After finishing my studies in Michigan, I moved to Washington, DC. In Washington D.C. I worked on a biological defense program at Georgetown University. My work involved reviewing hundreds of articles in several languages and compiling critical information into succinct reports that consisted of a few short paragraphs. Since our work involved extensive writing, we received a lot of training in this arena. Our primary instructor was a colleague who was very passionate about the English language and clear and concise writing. She taught us how to write reports using short sentences but did not sacrifice crucial information that our clients needed. We learned the value of plain language and the ability to communicate exactly what we wanted, concisely and transparently. One of the most challenging—and rewarding—aspects of this writing style was deleting redundant words and phrases from our reports. I became extremely fond of this style and only realized years later the deeper reasons behind it.

In Germany, we learned to strive for exclusivity in our society and culture—I also saw this idea reflected in our writing. You may have read or seen German-language pieces where a sentence can go over many lines— complex sentences that are extremely difficult to follow. Being exclusive in our writing was something that particularly the well-educated individuals among us strived for. –We didn’t know any better…

Around the same time when I was working at Georgetown University, President Obama passed the Plain Language Act (2010). When I researched the Act, it quickly dawned on me that The Plain Language Act is much more than “just another act.” It is a deeply meaningful representation of what I know and love about the United States.

Plain language, first of all, is a good business practice. It is a win-win situation for the writer as well as the reader. Leaving out redundant words and constructing easy-to-understand sentences saves time and money. However, there is much more to the Plain Language Act than that. Plain language is also about access and inclusion. Plain language is accessible to more people because it is easier to understand and it lessens the chance for misunderstandings and the need for clarifications.

Access and inclusion—both are critical to our government agencies because our government must represent American values and be accessible to the people it serves. Plain language is one way to support diversity and a government that values access and inclusion.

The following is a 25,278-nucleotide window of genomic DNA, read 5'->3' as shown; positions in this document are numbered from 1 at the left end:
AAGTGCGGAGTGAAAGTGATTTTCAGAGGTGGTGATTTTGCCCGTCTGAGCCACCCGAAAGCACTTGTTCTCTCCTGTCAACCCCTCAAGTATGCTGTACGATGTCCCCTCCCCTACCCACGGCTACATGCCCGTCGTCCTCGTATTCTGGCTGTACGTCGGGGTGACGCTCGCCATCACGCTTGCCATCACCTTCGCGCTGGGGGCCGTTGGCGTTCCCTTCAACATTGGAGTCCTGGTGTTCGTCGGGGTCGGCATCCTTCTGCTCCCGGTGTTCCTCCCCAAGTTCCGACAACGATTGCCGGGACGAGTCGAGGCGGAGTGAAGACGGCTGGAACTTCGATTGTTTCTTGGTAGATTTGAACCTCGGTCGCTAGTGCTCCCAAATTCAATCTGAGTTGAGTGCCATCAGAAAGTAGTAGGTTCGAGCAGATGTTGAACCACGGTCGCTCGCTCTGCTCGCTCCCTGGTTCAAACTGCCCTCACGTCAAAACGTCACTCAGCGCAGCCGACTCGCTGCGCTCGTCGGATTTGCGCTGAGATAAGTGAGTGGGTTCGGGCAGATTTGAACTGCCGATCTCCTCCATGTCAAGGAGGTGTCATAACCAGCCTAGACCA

Samstag, 25. Januar 2020

Organizational Hierarchies, Conformity, and Leadership Narratives

US employers are spending billions of dollars annually to train and develop employees. Much of that money is allocated to “leadership development.” However, leadership development programs are based on sanitized narratives that have little to do with reality because they disregard basic human psychology. The narratives were created to sell concepts to organizations that are willing to pay major dollars to do what everyone else is doing—"developing leaders.”  Even though there are many issues with the narratives that deserve an elaborate discussion, due to the limitations of this platform, we are going to examine only a few of the most critical ones.  

A Concept Difficult to Define

Leadership is a concept that is difficult to define. Rightly so, because there is no one leadership, as insinuated by the simplistic tales that we are told.

Leadership can mean different things to different people, based on their values, aspirations, culture, and what have you. Additionally, different situations may require different types of leaders. Leaders sometimes may do horrific things to accomplish a goal while their goals can be ethical, non-ethical, against the law, or a combination of all. Their mission may not always be as black and white as insinuated by the tales we are told. Leadership opportunities can also be time-limited. The emergence of a leader can be as critical as the step down of that leader when his/her work is done.

Leadership by Appointment?

Exceptional leaders often emerge from certain circumstances. The most profiled leaders in history emerged in connection with a cause, a vision, some kind of a passion. The driving force for exceptional leaders isn’t usually a paycheck or merely getting appointed to lead others.